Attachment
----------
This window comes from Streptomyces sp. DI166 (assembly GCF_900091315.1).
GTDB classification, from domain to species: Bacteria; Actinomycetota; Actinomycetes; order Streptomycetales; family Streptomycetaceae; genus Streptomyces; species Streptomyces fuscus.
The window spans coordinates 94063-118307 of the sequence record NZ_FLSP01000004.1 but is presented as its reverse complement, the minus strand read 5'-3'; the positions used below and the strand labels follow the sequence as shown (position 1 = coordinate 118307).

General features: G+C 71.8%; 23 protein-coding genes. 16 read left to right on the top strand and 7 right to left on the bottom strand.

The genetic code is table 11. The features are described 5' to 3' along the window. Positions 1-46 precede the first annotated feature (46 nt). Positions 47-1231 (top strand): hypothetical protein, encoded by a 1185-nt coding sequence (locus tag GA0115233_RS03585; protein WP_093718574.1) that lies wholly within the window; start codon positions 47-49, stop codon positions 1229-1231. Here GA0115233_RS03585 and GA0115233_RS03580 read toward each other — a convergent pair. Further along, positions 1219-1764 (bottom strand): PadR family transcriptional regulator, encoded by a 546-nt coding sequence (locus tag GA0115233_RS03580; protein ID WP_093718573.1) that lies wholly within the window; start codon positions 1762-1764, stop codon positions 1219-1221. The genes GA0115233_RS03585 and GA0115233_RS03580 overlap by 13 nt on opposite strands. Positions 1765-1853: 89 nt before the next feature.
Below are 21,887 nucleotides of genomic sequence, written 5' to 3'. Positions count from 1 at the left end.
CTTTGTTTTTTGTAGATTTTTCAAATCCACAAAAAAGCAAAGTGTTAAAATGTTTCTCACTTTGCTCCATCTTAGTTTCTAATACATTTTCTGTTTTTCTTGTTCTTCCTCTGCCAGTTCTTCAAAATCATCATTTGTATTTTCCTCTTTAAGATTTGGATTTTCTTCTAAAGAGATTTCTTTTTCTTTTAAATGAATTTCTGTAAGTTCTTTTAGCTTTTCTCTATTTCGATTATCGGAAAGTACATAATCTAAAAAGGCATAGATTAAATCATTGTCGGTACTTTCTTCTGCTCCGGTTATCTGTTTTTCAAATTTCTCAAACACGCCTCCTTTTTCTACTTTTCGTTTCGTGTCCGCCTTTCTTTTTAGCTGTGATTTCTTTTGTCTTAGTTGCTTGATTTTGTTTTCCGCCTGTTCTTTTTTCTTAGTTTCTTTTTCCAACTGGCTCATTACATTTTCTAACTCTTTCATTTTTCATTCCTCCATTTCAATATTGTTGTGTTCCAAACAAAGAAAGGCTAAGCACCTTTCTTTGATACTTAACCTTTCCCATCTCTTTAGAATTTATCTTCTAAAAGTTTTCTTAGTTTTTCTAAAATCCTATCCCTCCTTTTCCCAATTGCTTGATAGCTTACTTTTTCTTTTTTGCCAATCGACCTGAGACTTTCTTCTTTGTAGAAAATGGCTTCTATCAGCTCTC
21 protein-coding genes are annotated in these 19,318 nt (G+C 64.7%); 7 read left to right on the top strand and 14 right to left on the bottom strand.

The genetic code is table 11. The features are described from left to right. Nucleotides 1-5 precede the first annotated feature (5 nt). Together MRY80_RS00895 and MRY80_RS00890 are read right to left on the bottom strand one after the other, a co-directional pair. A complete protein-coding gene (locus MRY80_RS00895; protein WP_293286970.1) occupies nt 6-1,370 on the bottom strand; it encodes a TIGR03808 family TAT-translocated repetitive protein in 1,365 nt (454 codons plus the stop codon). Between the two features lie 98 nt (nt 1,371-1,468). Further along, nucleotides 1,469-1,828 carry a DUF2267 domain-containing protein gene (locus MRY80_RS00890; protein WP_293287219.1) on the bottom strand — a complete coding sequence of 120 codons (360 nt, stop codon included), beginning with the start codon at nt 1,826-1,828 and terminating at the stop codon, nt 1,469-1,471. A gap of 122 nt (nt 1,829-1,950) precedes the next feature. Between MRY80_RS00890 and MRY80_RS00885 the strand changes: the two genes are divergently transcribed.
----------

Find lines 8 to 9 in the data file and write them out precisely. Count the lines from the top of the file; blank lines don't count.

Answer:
21 protein-coding genes are annotated in these 19,318 nt (G+C 64.7%); 7 read left to right on the top strand and 14 right to left on the bottom strand.

The genetic code is table 11. The features are described from left to right. Nucleotides 1-5 precede the first annotated feature (5 nt). Together MRY80_RS00895 and MRY80_RS00890 are read right to left on the bottom strand one after the other, a co-directional pair. A complete protein-coding gene (locus MRY80_RS00895; protein WP_293286970.1) occupies nt 6-1,370 on the bottom strand; it encodes a TIGR03808 family TAT-translocated repetitive protein in 1,365 nt (454 codons plus the stop codon). Between the two features lie 98 nt (nt 1,371-1,468). Further along, nucleotides 1,469-1,828 carry a DUF2267 domain-containing protein gene (locus MRY80_RS00890; protein WP_293287219.1) on the bottom strand — a complete coding sequence of 120 codons (360 nt, stop codon included), beginning with the start codon at nt 1,826-1,828 and terminating at the stop codon, nt 1,469-1,471. A gap of 122 nt (nt 1,829-1,950) precedes the next feature. Between MRY80_RS00890 and MRY80_RS00885 the strand changes: the two genes are divergently transcribed.